The installation of a unique art sculpture and final planting of around 7,400 native plants marks the completion of work at SA Water’s wastewater pump station on Jervois Road in Murray Bridge, which has been given the Ngarrindjeri name of ‘Nankeri tapatawangk’, meaning ‘place of good water’.

The landscape and architectural design of the pump station site focuses on sharing the culture of the region’s Traditional Owners – the Ngarrindjeri people –and their connection to water, with the wider community.

SA Water’s Senior Manager of Media and Communications, Joshua Zugajev, said this feature has been incorporated into almost every element on the site.

“An interpretive walking trail through a landscaped area around the pump station depicts the important water sites within Ngarrindjeri Country, including the River Murray, Long Island, Murray Mouth, Coorong, Lake Alexandrina and Lake Albert,” Mr Zugajev said.

“The trail will eventually connect into the Rural City of Murray Bridge’s section of the Murray Coorong Trail.

“Surrounding the path is a rhythmic pattern of raised garden beds, set against a native grass sward, which is reminiscent of the ancient mallee-topped sand dunes still found in the local area.

“This special landscape design was brought to life by Aboriginal architect and visual artist, Paul Herzich, along with the many environmental groups we worked with over the past 18 or so months.

“Installed at the head of the trail are two large mosaic-covered sculptures of ‘Kungari nga:tadi’ – black swan eggs– which were crafted by Adelaide artist Andrew Stock, with contribution from students at Unity College in Murray Bridge. The path also leads to two water basins which are filled with rainwater runoff from the pump station roof.

“Forty species of carefully selected and locally sourced native plants, including ten threatened species, are scattered across the two-hectare pump station site, and were chosen to survive the region’s hot summers and the local sandy conditions. Signage near each variety of plant shows what they will look like once fully grown.

“The plants are watered by recycled water straight from the Brinkley Wastewater Treatment Plant, through a network of 9,000m of underground drip-tube irrigation.

“Being near the entrance to Murray Bridge, it was important to create a space that is visually appealing and can still be enjoyed by the community, and it was fantastic to be able to partner with the local council and all our project partners to achieve this.”

The pump station was one of three built as part of a $52 million upgrade of the local wastewater network, which also included the construction of a new wastewater treatment plant in Brinkley – around 10km south of the Murray Bridge township – and an additional 18km of underground pipe.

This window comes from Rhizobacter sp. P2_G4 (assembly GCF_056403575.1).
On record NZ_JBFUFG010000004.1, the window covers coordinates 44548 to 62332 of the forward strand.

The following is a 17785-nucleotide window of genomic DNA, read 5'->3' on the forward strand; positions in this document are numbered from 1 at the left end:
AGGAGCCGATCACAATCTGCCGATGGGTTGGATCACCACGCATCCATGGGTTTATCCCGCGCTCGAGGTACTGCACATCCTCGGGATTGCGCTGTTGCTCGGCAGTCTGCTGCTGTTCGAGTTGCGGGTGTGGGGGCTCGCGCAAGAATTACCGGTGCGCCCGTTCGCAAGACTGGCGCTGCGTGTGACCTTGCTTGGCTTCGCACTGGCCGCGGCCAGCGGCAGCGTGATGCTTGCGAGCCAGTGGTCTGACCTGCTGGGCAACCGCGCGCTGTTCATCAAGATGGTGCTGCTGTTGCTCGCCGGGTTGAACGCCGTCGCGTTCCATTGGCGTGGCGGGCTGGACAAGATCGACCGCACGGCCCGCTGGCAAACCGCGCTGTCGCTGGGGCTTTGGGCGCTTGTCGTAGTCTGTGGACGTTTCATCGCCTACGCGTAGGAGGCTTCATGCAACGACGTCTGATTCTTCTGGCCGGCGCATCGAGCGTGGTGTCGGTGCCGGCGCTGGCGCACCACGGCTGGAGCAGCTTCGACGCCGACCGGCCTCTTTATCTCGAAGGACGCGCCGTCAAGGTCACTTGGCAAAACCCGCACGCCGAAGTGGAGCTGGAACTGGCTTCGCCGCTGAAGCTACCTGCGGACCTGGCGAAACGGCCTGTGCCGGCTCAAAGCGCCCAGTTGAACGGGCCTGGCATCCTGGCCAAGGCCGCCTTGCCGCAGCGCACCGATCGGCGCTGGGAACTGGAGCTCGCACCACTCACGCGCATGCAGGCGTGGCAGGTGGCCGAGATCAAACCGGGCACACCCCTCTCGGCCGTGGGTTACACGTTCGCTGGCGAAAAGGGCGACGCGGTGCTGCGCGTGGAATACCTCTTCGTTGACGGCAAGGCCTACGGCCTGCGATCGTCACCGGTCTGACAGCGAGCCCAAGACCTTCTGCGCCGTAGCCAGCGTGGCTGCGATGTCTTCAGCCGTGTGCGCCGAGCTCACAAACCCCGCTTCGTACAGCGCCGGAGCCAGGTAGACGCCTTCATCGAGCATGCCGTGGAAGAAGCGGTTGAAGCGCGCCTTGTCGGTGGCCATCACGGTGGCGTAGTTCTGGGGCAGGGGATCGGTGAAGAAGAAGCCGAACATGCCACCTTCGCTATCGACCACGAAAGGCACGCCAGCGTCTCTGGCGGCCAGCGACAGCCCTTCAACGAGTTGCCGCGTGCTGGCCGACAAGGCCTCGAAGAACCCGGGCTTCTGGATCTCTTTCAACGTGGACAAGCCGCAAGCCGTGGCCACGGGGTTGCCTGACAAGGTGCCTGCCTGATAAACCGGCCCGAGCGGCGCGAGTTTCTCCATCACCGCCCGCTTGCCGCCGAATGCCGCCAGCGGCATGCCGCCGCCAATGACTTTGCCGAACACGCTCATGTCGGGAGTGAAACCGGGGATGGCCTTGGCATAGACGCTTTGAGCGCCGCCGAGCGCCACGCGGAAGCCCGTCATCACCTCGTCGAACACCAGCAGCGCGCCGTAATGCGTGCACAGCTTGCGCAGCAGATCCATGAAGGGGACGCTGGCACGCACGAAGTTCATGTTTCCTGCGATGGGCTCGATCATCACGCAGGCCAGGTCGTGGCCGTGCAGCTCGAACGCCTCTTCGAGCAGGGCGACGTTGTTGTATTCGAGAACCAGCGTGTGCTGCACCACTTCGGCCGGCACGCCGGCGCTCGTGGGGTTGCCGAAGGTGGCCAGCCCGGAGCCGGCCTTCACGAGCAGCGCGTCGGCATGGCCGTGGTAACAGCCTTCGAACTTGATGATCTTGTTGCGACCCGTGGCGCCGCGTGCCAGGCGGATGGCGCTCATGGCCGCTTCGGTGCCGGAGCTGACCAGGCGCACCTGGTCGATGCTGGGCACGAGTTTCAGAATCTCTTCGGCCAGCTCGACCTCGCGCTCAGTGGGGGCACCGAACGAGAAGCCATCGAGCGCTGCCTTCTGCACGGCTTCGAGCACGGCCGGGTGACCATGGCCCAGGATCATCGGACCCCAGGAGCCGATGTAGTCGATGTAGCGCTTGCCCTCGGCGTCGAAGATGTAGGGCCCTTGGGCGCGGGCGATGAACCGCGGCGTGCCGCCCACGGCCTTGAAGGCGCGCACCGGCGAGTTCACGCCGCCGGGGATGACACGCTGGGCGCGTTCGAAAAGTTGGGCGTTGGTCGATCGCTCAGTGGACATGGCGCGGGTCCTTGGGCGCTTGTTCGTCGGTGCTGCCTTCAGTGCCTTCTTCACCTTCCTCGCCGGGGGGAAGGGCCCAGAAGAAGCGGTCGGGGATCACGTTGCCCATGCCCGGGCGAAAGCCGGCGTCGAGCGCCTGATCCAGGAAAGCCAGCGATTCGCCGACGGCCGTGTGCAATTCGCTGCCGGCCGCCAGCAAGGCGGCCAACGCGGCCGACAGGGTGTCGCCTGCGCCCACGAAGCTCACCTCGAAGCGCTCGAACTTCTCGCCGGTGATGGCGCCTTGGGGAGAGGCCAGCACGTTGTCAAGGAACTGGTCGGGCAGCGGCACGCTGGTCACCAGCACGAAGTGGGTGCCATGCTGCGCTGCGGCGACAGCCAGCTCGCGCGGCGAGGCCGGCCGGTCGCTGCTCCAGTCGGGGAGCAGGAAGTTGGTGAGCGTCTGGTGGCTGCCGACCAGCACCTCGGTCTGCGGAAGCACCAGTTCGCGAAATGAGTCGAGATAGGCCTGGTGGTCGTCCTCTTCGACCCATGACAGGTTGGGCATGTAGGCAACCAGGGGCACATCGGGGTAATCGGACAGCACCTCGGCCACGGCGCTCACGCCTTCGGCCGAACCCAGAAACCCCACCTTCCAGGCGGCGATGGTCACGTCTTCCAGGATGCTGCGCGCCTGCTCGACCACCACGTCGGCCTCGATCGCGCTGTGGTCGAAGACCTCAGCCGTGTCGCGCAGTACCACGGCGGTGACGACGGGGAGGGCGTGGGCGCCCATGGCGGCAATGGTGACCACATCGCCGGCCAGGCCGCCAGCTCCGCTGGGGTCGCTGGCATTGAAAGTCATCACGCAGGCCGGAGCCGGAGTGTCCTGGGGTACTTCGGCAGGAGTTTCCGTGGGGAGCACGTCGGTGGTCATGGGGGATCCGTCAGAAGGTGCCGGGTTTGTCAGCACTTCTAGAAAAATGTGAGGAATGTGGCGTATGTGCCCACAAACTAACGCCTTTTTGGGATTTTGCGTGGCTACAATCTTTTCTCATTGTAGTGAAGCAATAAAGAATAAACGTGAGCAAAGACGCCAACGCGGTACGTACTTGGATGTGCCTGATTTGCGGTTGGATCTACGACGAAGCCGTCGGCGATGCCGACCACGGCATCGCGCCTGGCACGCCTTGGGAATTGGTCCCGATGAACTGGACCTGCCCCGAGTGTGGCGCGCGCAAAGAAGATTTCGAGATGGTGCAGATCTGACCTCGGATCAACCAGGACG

The treatment plant began operating in June 2020, and is able to process up to 4.5 million litres of sewage a day for more than 14,000 local residents and businesses.

“As with the Jervois Road wastewater pump station, we strived to incorporate sustainability and innovation into the design of our newest wastewater treatment plant,” Mr Zugajev said.

“The Murray Bridge facility is one of four wastewater treatment plants around the state which recycles 100 per cent of treated wastewater for reuse, with the high-quality product used at a Department of Defence training area and a nearby pastoral property.

“Around 420 ground-mounted solar panels contribute to powering the plant, and it incorporates an odour control unit designed to remove 99.95 per cent of odour as well as an advanced biological treatment process to help break down sewage into sludge in a more compact and efficient way.

“These features recently led to the overall upgrade receiving the highest design rating to date for a water or wastewater project assessed by the Infrastructure Sustainability Council of Australia.”

The project was also recognised in November 2020 at the Australian Water Association’s South Australian Water Awards, winning the regional Infrastructure Project Innovation Award.

Murray Bridge wastewater pump station Kungari nga: tadi sculptures.

Charlotte Pordage is Editor of Utility magazine, a position she has held since November 2018. She joined the team as an Associate Editor in October 2017, after sharpening her writing and editing skills across a range of print and digital publications. Charlotte graduated from Royal Holloway, University of London, in 2011 with joint honours in English and Latin. When she's not putting together Australia's only dedicated utility magazine, she can usually be found riding her horse or curled up with a good book.

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